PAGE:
A combined genomewide linkage scan of 1,233 families for prostate cancer-susceptibility genes conducted by the International Consortium for Prostate Cancer Genetics

Jianfeng Xu, Latchezar Dimitrov, Bao Li Chang, Tamara S. Adams, Aubrey R. Turner, Deborah A. Meyers, Rosalind A. Eeles, Douglas F. Easton, William D. Foulkes, Jacques Simard, Graham G. Giles, John L. Hopper, Lovise Mahle, Pal Moller, Tim Bishop, Chris Evans, Steve Edwards, Julia Meitz, Sarah Bullock, Questa HopeChih Iin Hsieh, Jerry Halpern, Raymond N. Balise, Ingrid Oakley-Girvan, Alice S. Whittemore, Charles M. Ewing, Marta Gielzak, Sarah D. Isaacs, Patrick C. Walsh, Kathleen E. Wiley, William B. Isaacs, Stephen N. Thibodeau, Shannon K. McDonnell, Julie M. Cunningham, Katherine E. Zarfas, Scott Hebbring, Daniel J. Schaid, Danielle M. Friedrichsen, Kerry Deutsch, Suzanne Kolb, Michael Badzioch, Gail P. Jarvik, Marta Janer, Leroy Hood, Elaine A. Ostrander, Janet L. Stanford, Ethan M. Lange, Jennifer L. Beebe-Dimmer, Caroline E. Mohai, Kathleen A. Cooney, Tarja Ikonen, Agnes Baffoe-Bonnie, Henna Fredriksson, Mika P. Matikainen, Teuvo L.J. Tammela, Joan Bailey-Wilson, Johanna Schleutker, Christiane Maier, Kathleen Herkommer, Josef J. Hoegel, Walther Vogel, Thomas Paiss, Fredrik Wiklund, Monica Emanuelsson, Elisabeth Stenman, Björn Anders Jonsson, Henrik Grönberg, Nicola J. Camp, James Farnham, Lisa A. Cannon-Albright, Daniela Seminara

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120 Scopus citations


Evidence of the existence of major prostate cancer (PC)-susceptibility genes has been provided by multiple segregation analyses. Although genomewide screens have been performed in over a dozen independent studies, few chromosomal regions have been consistently identified as regions of interest. One of the major difficulties is genetic heterogeneity, possibly due to multiple, incompletely penetrant PC-susceptibility genes. In this study, we explored two approaches to overcome this difficulty, in an analysis of a large number of families with PC in the International Consortium for Prostate Cancer Genetics (ICPCG). One approach was to combine linkage data from a total of 1,233 families to increase the statistical power for detecting linkage. Using parametric (dominant and recessive) and nonparametric analyses, we identified five regions with "suggestive" linkage (LOD score >1.86): 5q12, 8p21, 15q11, 17q21, and 22q12. The second approach was to focus on subsets of families that are more likely to segregate highly penetrant mutations, including families with large numbers of affected individuals or early age at diagnosis. Stronger evidence of linkage in several regions was identified, including a "significant" linkage at 22q12, with a LOD score of 3.57, and five suggestive linkages (1q25, 8q13, 13q14, 16p13, and 17q21) in 269 families with at least five affected members. In addition, four additional suggestive linkages (3p24, 5q35, 11q22, and Xq12) were found in 606 families with mean age at diagnosis of ≤65 years. Although it is difficult to determine the true statistical significance of these findings, a conservative interpretation of these results would be that if major PC-susceptibility genes do exist, they are most likely located in the regions generating suggestive or significant linkage signals in this large study.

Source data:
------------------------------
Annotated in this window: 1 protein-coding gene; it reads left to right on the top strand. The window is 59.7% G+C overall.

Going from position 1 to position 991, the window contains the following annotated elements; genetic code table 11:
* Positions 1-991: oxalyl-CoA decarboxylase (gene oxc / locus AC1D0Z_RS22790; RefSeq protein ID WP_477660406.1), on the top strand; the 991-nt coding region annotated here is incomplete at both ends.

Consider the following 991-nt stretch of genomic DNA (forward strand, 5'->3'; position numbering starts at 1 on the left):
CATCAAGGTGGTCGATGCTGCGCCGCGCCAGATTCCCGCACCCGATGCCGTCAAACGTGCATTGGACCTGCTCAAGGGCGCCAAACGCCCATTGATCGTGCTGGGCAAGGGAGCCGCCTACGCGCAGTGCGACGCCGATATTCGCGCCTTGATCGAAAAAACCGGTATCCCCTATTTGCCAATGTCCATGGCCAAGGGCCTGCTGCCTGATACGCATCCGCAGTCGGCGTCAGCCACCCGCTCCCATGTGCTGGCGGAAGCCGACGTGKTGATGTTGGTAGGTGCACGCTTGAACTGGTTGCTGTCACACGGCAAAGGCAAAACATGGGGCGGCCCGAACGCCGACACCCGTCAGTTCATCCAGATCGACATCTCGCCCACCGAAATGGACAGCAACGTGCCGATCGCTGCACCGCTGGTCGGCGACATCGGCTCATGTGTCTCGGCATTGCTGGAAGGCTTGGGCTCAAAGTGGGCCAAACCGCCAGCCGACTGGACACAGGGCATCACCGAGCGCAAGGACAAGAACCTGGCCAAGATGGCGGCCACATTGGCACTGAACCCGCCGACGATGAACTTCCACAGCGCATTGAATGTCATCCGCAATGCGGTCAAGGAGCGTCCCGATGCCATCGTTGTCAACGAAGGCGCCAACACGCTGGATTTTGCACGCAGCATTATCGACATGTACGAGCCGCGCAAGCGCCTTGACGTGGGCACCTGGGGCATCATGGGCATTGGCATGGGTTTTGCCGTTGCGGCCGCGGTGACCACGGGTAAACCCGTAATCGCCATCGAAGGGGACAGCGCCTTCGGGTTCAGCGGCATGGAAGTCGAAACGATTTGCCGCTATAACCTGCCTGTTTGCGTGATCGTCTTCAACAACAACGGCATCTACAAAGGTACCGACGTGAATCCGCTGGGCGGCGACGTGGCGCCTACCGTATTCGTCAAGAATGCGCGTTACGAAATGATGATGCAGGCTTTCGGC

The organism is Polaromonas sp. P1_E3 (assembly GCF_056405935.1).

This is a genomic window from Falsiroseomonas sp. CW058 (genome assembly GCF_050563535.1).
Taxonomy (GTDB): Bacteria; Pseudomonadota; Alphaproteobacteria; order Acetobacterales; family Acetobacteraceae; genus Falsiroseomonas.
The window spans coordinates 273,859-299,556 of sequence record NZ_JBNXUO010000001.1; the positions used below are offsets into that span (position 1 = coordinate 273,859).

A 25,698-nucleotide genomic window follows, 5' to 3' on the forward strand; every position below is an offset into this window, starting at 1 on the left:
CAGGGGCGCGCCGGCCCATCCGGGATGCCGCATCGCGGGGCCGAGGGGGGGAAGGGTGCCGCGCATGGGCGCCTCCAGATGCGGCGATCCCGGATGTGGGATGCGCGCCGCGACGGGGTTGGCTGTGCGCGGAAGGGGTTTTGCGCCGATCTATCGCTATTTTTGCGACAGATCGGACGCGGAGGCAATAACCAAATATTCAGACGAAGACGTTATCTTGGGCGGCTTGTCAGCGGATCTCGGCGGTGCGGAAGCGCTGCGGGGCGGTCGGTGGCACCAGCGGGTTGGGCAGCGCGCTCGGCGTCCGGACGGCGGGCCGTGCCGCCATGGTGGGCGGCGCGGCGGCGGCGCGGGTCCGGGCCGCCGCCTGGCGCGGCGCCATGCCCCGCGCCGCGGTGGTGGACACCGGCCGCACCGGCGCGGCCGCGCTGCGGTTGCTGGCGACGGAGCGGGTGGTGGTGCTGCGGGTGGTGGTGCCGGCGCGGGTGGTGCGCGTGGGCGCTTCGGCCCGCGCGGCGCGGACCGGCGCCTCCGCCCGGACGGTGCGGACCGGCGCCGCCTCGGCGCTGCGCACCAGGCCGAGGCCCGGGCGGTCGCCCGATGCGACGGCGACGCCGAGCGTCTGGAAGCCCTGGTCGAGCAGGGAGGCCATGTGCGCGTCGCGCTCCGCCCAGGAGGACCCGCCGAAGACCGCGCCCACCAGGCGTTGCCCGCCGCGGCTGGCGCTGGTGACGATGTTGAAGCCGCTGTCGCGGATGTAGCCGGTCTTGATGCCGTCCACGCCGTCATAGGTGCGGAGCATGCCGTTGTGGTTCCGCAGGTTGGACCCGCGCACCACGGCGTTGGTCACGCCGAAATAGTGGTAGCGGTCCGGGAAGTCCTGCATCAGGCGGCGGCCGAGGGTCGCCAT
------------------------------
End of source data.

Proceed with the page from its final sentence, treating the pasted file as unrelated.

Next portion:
Original languageEnglish (US)
Pages (from-to)219-229
Number of pages11
JournalAmerican Journal of Human Genetics
Issue number2
StatePublished - Aug 1 2005
Externally publishedYes

ASJC Scopus subject areas

  • Genetics
  • Genetics(clinical)


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